Holistic Care


Our program addresses the multi-faceted needs of each client  affected by the ravages of their eating disorder and the co-occurring conditions they may also experience. We embrace the whole person, body, mind and spirit; addressing all components of each client’s care to include the psychological, medical, nutritional and spiritual components necessary for full recovery.

Each client’s care is specifically tailored to their specific needs and interests. There is no “one size fits all” treatment when it comes to healing. Our team understands that although each of our clients may have an eating disorder diagnosis, how each one arrived at that point and how each one will recover is as vast and varied as the number of stars in the sky.


Eating disorders are the manifestation not only of genetics and chemistry, but also deeply rooted beliefs that drive the behaviors of the illness. Restoration isn’t just about weight, lab values, or eliminating behaviors. Recovery happens from the inside out. Changing old beliefs and exploring how they came to be is often frightening and uncomfortable.

ACED strives to create a safe, healing environment for our clients to embrace and work though some of their most difficult struggles. Through a vast array of treatment options and modalities our staff and clients explore the development of their eating disorder; pinpoint experiences and emotions that contribute to it; and challenge the thoughts, beliefs and behaviors that inhibit them from living a free and full life.

Upon arrival, each client is assigned a primary therapist who will be their advocate during their time at ACED. Clients meet with their primary therapist based on their care level and/or according to the client’s individual needs. Together client and therapist create an ongoing recovery plan, addressing the elements of concern and identifying areas necessary for change. The client collaborates in their recovery plan by developing strategies to approach difficult topics, interrupt persistent behaviors and better communicate their needs effectively.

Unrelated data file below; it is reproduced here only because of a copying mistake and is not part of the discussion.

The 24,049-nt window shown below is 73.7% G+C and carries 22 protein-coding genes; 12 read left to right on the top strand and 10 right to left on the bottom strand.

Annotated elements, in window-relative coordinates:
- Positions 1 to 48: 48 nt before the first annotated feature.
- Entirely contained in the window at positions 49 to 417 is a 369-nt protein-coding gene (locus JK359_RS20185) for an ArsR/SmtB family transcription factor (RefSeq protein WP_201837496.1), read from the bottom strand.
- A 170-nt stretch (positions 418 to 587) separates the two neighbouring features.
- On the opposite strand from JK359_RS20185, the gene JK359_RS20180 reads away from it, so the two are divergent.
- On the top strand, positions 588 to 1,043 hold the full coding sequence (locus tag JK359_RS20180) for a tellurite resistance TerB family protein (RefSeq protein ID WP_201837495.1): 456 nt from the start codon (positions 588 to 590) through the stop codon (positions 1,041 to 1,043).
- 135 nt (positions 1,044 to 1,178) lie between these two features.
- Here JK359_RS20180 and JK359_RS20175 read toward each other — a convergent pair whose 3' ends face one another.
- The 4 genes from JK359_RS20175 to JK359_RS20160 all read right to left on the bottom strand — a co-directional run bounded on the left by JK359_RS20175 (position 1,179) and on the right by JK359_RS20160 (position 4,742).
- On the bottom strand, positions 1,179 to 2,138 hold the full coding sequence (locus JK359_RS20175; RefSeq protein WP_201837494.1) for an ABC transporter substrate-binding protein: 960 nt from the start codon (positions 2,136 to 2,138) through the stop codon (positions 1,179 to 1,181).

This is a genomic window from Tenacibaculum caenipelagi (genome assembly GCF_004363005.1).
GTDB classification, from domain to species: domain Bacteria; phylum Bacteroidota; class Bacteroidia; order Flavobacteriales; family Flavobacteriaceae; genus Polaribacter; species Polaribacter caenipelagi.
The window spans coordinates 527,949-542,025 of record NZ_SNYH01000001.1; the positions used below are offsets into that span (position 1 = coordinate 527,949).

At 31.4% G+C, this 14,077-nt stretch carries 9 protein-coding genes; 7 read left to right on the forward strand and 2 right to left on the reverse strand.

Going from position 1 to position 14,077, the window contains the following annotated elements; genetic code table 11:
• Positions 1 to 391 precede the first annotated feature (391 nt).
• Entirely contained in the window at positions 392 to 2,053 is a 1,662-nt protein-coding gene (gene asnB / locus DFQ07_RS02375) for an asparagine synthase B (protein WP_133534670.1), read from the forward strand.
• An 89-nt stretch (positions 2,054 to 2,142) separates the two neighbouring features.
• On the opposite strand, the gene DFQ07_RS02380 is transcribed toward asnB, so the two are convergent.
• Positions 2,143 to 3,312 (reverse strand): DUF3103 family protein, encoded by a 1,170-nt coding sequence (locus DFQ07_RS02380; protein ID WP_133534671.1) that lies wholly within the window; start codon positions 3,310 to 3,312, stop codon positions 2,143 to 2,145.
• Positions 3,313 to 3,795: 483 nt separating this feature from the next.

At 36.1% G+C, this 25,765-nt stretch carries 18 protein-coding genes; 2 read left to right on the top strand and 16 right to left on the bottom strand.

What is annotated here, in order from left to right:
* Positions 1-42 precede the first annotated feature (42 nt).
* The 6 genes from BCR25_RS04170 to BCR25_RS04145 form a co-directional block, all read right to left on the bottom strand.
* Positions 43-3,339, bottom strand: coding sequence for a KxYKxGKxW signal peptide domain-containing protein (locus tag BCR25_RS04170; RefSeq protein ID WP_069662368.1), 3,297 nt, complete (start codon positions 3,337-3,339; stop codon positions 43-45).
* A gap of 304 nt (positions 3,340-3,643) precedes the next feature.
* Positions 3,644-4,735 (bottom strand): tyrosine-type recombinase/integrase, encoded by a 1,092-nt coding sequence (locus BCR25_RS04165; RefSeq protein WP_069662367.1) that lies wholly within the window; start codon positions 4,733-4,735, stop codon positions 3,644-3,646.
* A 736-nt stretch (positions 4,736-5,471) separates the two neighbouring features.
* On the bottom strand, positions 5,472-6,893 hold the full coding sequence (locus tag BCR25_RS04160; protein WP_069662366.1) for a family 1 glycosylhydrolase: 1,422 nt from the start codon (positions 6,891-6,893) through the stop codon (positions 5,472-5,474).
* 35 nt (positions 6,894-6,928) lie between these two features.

Group and Individual Therapy Working Together

Research shows the most successful treatment models for recovery include group cohesiveness and individualization. Therefore, ACED puts equal emphasis on group sessions and individual therapy.

A daily part of ACED, group therapy fosters a sense of community, restores relationships, and strengthens trust and socialization skills. Clients generally have one or more daily individual sessions with members of the ACED team to privately address emotional, relational, physical, and spiritual needs or concerns.

Transitional Planning

Successful re-entry into the community and integration of skills learned in treatment are the keys to full recovery, and therefore, are foundational at ACED. Planning and preparation for this transition begins the first day a client arrives. Our treatment team works intensely with clients to create an external system for support after treatment is completed. We also follow up with clients after they leave our program and at intervals for up to one year following their discharge.

Medical and Nursing

Eating disorders are mental illnesses that have direct physical and medical complications. The medical complications are serious and often life-threatening. Health concerns regarding eating disorders are often complicated and complex. Many clients suffering from eating disorders feel unseen and unheard in regards to their medical care. They may have had prior experiences with health care providers where they felt shamed because the providers were uninformed about their diagnosis or dismissed their complaints “because it’s all in your head.”

Our healthcare team understands that repairing the intersection between our client’s mental health and their physical health is a critical piece of the recovery puzzle. They also understand that trust must be earned by our clients over time. Our doctors are kind, and respectful of each and every client. They work directly with our amazing, compassionate nursing staff to ensure the physical health and safety of each client.

Clients meet with the physician and psychiatrist based on their care level and/or according to the client’s individualized needs. Clients also meet with nursing staff daily and as necessary throughout their time at ACED. Our nursing staff provides not only expert medical care but they also provide consistent social and emotional support throughout the day.

Working together, our doctors and nurses:

·      Provide or review medical clearance for admission